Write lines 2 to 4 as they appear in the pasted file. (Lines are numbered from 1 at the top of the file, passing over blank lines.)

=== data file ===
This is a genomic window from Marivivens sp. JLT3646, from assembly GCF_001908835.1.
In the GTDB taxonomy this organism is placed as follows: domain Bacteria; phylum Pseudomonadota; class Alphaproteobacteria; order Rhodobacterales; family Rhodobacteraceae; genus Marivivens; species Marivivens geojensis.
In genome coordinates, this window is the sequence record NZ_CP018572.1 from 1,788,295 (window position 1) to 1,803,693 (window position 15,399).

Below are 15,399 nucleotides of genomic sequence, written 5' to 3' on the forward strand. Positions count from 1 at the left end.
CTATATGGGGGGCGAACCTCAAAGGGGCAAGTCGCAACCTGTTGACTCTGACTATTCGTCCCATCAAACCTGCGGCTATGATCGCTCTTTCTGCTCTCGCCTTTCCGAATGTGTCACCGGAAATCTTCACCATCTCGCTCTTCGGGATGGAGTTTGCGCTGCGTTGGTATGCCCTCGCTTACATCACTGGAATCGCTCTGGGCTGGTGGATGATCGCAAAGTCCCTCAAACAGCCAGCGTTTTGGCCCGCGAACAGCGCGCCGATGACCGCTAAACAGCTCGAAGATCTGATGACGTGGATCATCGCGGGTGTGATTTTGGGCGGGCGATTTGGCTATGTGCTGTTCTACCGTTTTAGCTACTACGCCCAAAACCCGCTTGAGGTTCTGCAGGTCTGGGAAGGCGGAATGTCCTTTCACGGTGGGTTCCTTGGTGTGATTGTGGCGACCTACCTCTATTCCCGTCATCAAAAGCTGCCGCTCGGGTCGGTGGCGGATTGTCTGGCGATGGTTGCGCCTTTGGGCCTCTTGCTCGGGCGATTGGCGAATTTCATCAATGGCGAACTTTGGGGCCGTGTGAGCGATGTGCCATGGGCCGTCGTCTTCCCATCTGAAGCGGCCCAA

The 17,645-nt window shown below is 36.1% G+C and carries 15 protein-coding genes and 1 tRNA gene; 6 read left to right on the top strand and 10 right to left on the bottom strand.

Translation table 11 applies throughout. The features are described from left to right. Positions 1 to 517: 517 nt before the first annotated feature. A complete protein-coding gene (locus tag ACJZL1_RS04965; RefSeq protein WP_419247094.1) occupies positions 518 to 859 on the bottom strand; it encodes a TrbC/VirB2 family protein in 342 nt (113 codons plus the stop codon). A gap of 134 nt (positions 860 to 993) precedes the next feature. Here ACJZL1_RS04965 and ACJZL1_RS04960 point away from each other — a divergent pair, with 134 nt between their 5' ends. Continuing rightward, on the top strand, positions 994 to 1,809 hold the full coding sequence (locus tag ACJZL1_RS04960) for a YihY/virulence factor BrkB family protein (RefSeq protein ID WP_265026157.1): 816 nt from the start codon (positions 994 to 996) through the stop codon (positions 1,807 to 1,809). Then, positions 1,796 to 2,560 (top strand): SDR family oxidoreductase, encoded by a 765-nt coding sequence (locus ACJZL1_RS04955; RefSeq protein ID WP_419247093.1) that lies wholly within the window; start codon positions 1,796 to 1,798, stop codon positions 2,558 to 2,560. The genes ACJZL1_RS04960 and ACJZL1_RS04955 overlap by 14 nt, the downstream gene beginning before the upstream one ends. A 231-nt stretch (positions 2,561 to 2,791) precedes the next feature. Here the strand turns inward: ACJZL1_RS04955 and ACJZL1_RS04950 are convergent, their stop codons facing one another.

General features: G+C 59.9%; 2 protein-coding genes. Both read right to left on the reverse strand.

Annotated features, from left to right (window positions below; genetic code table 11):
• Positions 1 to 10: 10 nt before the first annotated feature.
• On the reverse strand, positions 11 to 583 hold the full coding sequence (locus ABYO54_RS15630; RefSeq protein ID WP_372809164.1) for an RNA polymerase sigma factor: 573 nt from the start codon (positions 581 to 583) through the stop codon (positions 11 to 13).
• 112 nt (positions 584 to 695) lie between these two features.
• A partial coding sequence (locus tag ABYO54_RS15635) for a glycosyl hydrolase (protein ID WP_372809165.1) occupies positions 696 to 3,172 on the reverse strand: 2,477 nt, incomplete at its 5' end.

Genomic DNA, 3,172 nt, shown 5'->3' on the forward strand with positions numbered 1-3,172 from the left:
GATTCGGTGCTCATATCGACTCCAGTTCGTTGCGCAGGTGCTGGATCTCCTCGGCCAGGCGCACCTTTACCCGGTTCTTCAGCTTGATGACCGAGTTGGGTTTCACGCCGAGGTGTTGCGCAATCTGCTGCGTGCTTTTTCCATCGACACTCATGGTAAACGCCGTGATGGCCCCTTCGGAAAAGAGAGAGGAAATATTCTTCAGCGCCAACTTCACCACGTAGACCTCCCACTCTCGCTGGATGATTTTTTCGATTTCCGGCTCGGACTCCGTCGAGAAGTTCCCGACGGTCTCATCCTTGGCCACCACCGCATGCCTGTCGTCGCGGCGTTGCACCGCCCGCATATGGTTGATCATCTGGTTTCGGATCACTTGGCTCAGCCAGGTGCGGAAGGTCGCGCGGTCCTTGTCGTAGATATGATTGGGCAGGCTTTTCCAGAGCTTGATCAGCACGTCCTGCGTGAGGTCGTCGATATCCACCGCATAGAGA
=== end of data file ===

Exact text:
In the GTDB taxonomy this organism is placed as follows: domain Bacteria; phylum Pseudomonadota; class Alphaproteobacteria; order Rhodobacterales; family Rhodobacteraceae; genus Marivivens; species Marivivens geojensis.
In genome coordinates, this window is the sequence record NZ_CP018572.1 from 1,788,295 (window position 1) to 1,803,693 (window position 15,399).

Below are 15,399 nucleotides of genomic sequence, written 5' to 3' on the forward strand. Positions count from 1 at the left end.